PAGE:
Jimmy Bowles, CPA, CIA, CISA, is a senior audit manager at LBMC.

As we navigate an environment with rapidly changing technological advancements, the audit world will need to integrate artificial intelligence (AI) into its approach to enhance accuracy, efficiency and insight. AI will be used as another tool by auditors as it will increase the ability to automate data analysis, detect anomalies and provide predictive insights. To make sure that auditors can successfully implement AI into their process, there will need to be policies, procedures and rules set into place. The following steps will guide firms to a successful implementation of AI.

Originally published in the November/December 2023 issue of the Tennessee CPA Journal

8 Steps to a Successful AI Implementation

Step 1: Define Objectives and Goals

It is crucial to clearly define the objectives and goals for implementation of AI use. Auditors will need to define policies on use of data with AI to ensure that data used follows all privacy laws and existing data corporate policies. Identify areas in your audit process where AI can be used to address problems like reducing manual effort, improving risk assessment or enhancing fraud detection.

Step 2: Assess Data Availability and Quality

Evaluate the availability and quality of your financial data. Ensure that the data is well-structured,  accurate and accessible. Insights from AI algorithms are only as good as the input data. Garbage in, garbage out.

Step 3: Select the Right AI Tools

We must choose AI tools and technologies that align with our audit objectives. Common AI tools available include machine learning algorithms for anomaly detection, natural language processing (NLP) for textual data analysis and predictive analytics for trend forecasting. Auditors will need to work with data scientists and AI experts to ensure that they have the correct tools for audit requirements.

Step 4: Data Preprocessing and Cleansing

Data will need to be preprocessed to ensure meaningful results. Data cleansing is the process of detecting and correcting corrupt or inaccurate records from a data set. This involves removing duplicates, correcting errors and standardizing data formats.

Step 5: Integration With Audit Process

Auditors will need to identify points in the audit process where AI can add value such as data analysis, risk assessment and fraud detection. AI will help automate, accelerate and enhance the audit process by allowing auditors to obtain evidence over larger and more complex sets of data, as well as removing time-consuming tasks that auditors must complete. This will allow auditors to apply more valuable skills to other areas.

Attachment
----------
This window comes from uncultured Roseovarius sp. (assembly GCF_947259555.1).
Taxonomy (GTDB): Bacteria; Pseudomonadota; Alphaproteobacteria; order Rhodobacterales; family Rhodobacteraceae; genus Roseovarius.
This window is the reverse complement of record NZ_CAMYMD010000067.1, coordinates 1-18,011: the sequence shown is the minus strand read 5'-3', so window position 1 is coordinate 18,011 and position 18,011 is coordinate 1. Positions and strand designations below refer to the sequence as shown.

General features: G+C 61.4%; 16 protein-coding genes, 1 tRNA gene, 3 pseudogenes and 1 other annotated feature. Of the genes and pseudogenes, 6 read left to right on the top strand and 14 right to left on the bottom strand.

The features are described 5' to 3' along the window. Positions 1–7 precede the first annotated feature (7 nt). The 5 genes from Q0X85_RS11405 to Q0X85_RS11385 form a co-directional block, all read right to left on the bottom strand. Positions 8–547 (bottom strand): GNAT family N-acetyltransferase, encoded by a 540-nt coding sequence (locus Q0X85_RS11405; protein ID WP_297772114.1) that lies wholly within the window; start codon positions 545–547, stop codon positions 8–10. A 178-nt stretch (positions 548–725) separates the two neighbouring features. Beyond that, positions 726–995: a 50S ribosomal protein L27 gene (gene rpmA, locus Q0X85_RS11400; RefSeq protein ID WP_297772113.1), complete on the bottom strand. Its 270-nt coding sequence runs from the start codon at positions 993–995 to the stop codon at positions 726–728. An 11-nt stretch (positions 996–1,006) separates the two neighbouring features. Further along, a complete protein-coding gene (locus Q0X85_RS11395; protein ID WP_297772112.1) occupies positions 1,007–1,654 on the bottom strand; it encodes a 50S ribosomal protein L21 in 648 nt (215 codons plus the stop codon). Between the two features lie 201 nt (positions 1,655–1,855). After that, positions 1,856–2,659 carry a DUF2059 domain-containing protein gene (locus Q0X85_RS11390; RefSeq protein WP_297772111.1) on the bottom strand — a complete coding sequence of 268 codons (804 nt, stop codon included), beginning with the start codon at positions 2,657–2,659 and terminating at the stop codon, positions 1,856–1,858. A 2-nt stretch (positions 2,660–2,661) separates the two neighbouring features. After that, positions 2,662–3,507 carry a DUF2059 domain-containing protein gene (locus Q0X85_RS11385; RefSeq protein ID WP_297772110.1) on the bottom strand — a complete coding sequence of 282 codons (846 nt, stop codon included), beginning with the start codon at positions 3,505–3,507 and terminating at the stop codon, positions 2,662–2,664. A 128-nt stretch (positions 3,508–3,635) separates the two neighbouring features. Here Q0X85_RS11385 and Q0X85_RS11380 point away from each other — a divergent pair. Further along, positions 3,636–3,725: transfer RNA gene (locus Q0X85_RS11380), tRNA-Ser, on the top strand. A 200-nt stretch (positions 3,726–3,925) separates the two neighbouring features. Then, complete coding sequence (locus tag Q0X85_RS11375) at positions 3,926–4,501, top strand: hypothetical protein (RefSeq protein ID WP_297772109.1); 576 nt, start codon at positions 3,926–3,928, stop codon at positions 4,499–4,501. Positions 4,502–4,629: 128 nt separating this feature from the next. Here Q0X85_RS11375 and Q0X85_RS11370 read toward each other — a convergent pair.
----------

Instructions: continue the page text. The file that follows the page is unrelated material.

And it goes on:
Step 6: Monitor and Refine

AI performance requires continuous monitoring. Audit teams will need to set up alerts for unusual activities and regularly review AI outputs. Outputs from AI are subject to AI hallucinations, which are defined as a confident response by an AI that does not seem to be justified by its training data. Auditors will need to verify results are true and supported by the input data.

Step 7: Enhance Auditor Skills

Usage of AI by audit teams is meant to supplement and not replace auditors. Training of audit teams is crucial to understanding the capabilities and limitations of AI audit tools. Auditors will need training in how to interpret insights, validate results and make informed decisions based on AI recommendations.

Step 8: Ethical Considerations and Transparency

Audit teams need to maintain transparency in AI usage. They need to ensure that AI results are explainable and free from biases. Auditors also need to adhere to guidelines and regulatory requirements to keep trust and credibility.


The integration of AI into financial audits is a tool that can empower organizations with unprecedented insights and efficiencies. Implementation of AI, following the step-by-step guide, will allow auditors to use AI as a strategic ally. There are limitations and issues as to what AI can accomplish. Auditors need to ensure that data uploaded to open-source AI tools, like ChatGPT and Bard, do not contain any intellectual property or personal data. Names, Social Security numbers, addresses and other identifying information need to be removed from data before uploading to AI. Understand who owns the data provided to AI. Firms will not want to send data to an AI platform that will sell or supply privileged information to anyone who is able to access the platform. AI cannot make decisions. Auditors cannot rely solely on results provided by AI. Human intervention will be required to interpret the information provided by AI. With the right training and monitoring, audits can become more accurate, efficient and valuable, benefiting both auditors and their organizations.